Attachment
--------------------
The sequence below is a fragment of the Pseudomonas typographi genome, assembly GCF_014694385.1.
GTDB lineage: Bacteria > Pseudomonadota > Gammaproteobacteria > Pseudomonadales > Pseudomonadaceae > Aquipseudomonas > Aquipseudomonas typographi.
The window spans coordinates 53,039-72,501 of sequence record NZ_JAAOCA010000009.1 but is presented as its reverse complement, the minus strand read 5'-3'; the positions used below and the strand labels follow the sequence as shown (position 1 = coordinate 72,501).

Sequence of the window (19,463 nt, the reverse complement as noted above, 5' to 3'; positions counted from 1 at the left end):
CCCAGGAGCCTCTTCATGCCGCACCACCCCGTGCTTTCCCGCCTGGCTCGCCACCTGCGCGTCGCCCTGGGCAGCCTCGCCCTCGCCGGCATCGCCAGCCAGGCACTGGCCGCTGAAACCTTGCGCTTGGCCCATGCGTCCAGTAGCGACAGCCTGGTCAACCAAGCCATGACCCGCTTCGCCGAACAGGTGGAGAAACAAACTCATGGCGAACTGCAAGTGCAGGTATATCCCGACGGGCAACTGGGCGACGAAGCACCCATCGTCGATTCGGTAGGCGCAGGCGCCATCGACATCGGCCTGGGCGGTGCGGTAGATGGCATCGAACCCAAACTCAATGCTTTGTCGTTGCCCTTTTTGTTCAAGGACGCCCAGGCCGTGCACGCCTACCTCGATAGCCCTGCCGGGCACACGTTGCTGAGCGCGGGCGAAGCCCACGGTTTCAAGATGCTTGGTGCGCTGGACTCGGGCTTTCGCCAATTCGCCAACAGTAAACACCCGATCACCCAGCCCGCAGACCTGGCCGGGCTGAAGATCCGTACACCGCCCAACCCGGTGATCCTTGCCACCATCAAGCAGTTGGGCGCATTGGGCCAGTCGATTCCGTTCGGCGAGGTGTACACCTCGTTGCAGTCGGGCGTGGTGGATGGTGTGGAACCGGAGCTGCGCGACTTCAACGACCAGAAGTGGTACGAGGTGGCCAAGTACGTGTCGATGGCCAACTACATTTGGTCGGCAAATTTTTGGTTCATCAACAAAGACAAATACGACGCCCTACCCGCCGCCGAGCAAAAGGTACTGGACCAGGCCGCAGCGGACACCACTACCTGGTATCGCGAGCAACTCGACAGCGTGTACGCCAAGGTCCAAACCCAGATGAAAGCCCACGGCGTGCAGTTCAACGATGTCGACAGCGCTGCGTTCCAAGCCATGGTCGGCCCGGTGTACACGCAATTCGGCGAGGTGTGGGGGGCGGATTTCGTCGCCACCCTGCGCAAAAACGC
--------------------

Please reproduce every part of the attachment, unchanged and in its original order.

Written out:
The sequence below is a fragment of the Pseudomonas typographi genome, assembly GCF_014694385.1.
GTDB lineage: Bacteria > Pseudomonadota > Gammaproteobacteria > Pseudomonadales > Pseudomonadaceae > Aquipseudomonas > Aquipseudomonas typographi.
The window spans coordinates 53,039-72,501 of sequence record NZ_JAAOCA010000009.1 but is presented as its reverse complement, the minus strand read 5'-3'; the positions used below and the strand labels follow the sequence as shown (position 1 = coordinate 72,501).

Sequence of the window (19,463 nt, the reverse complement as noted above, 5' to 3'; positions counted from 1 at the left end):
CCCAGGAGCCTCTTCATGCCGCACCACCCCGTGCTTTCCCGCCTGGCTCGCCACCTGCGCGTCGCCCTGGGCAGCCTCGCCCTCGCCGGCATCGCCAGCCAGGCACTGGCCGCTGAAACCTTGCGCTTGGCCCATGCGTCCAGTAGCGACAGCCTGGTCAACCAAGCCATGACCCGCTTCGCCGAACAGGTGGAGAAACAAACTCATGGCGAACTGCAAGTGCAGGTATATCCCGACGGGCAACTGGGCGACGAAGCACCCATCGTCGATTCGGTAGGCGCAGGCGCCATCGACATCGGCCTGGGCGGTGCGGTAGATGGCATCGAACCCAAACTCAATGCTTTGTCGTTGCCCTTTTTGTTCAAGGACGCCCAGGCCGTGCACGCCTACCTCGATAGCCCTGCCGGGCACACGTTGCTGAGCGCGGGCGAAGCCCACGGTTTCAAGATGCTTGGTGCGCTGGACTCGGGCTTTCGCCAATTCGCCAACAGTAAACACCCGATCACCCAGCCCGCAGACCTGGCCGGGCTGAAGATCCGTACACCGCCCAACCCGGTGATCCTTGCCACCATCAAGCAGTTGGGCGCATTGGGCCAGTCGATTCCGTTCGGCGAGGTGTACACCTCGTTGCAGTCGGGCGTGGTGGATGGTGTGGAACCGGAGCTGCGCGACTTCAACGACCAGAAGTGGTACGAGGTGGCCAAGTACGTGTCGATGGCCAACTACATTTGGTCGGCAAATTTTTGGTTCATCAACAAAGACAAATACGACGCCCTACCCGCCGCCGAGCAAAAGGTACTGGACCAGGCCGCAGCGGACACCACTACCTGGTATCGCGAGCAACTCGACAGCGTGTACGCCAAGGTCCAAACCCAGATGAAAGCCCACGGCGTGCAGTTCAACGATGTCGACAGCGCTGCGTTCCAAGCCATGGTCGGCCCGGTGTACACGCAATTCGGCGAGGTGTGGGGGGCGGATTTCGTCGCCACCCTGCGCAAAAACGC